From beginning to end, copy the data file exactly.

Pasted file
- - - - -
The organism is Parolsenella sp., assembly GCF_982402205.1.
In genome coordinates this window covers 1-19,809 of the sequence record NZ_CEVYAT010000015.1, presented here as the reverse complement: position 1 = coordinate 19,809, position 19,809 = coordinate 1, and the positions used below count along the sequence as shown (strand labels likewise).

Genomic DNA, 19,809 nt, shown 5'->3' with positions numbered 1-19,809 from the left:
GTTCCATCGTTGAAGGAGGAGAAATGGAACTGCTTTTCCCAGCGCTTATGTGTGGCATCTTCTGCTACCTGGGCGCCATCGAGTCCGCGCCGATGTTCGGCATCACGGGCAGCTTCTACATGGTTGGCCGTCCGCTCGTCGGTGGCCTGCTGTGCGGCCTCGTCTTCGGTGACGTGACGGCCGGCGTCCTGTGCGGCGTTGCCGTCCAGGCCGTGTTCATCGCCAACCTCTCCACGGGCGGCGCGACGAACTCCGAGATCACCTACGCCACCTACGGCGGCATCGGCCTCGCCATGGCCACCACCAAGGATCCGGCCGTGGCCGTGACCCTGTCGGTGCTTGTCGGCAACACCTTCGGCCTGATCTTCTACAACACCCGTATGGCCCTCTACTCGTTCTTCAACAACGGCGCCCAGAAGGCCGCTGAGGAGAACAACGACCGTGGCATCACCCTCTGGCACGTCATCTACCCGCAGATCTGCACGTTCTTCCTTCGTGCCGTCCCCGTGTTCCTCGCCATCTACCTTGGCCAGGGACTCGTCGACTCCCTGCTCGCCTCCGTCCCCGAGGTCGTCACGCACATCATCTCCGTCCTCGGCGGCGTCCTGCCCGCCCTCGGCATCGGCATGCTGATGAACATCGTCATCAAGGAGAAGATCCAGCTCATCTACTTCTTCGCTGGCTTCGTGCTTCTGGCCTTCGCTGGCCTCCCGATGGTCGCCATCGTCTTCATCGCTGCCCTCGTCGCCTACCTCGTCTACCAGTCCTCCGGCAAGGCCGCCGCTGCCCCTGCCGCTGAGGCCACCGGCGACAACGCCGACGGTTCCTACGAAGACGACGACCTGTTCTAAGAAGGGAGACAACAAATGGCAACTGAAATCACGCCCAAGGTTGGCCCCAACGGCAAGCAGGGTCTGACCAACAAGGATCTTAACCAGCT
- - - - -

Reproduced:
The organism is Parolsenella sp., assembly GCF_982402205.1.
In genome coordinates this window covers 1-19,809 of the sequence record NZ_CEVYAT010000015.1, presented here as the reverse complement: position 1 = coordinate 19,809, position 19,809 = coordinate 1, and the positions used below count along the sequence as shown (strand labels likewise).

Genomic DNA, 19,809 nt, shown 5'->3' with positions numbered 1-19,809 from the left:
GTTCCATCGTTGAAGGAGGAGAAATGGAACTGCTTTTCCCAGCGCTTATGTGTGGCATCTTCTGCTACCTGGGCGCCATCGAGTCCGCGCCGATGTTCGGCATCACGGGCAGCTTCTACATGGTTGGCCGTCCGCTCGTCGGTGGCCTGCTGTGCGGCCTCGTCTTCGGTGACGTGACGGCCGGCGTCCTGTGCGGCGTTGCCGTCCAGGCCGTGTTCATCGCCAACCTCTCCACGGGCGGCGCGACGAACTCCGAGATCACCTACGCCACCTACGGCGGCATCGGCCTCGCCATGGCCACCACCAAGGATCCGGCCGTGGCCGTGACCCTGTCGGTGCTTGTCGGCAACACCTTCGGCCTGATCTTCTACAACACCCGTATGGCCCTCTACTCGTTCTTCAACAACGGCGCCCAGAAGGCCGCTGAGGAGAACAACGACCGTGGCATCACCCTCTGGCACGTCATCTACCCGCAGATCTGCACGTTCTTCCTTCGTGCCGTCCCCGTGTTCCTCGCCATCTACCTTGGCCAGGGACTCGTCGACTCCCTGCTCGCCTCCGTCCCCGAGGTCGTCACGCACATCATCTCCGTCCTCGGCGGCGTCCTGCCCGCCCTCGGCATCGGCATGCTGATGAACATCGTCATCAAGGAGAAGATCCAGCTCATCTACTTCTTCGCTGGCTTCGTGCTTCTGGCCTTCGCTGGCCTCCCGATGGTCGCCATCGTCTTCATCGCTGCCCTCGTCGCCTACCTCGTCTACCAGTCCTCCGGCAAGGCCGCCGCTGCCCCTGCCGCTGAGGCCACCGGCGACAACGCCGACGGTTCCTACGAAGACGACGACCTGTTCTAAGAAGGGAGACAACAAATGGCAACTGAAATCACGCCCAAGGTTGGCCCCAACGGCAAGCAGGGTCTGACCAACAAGGATCTTAACCAGCT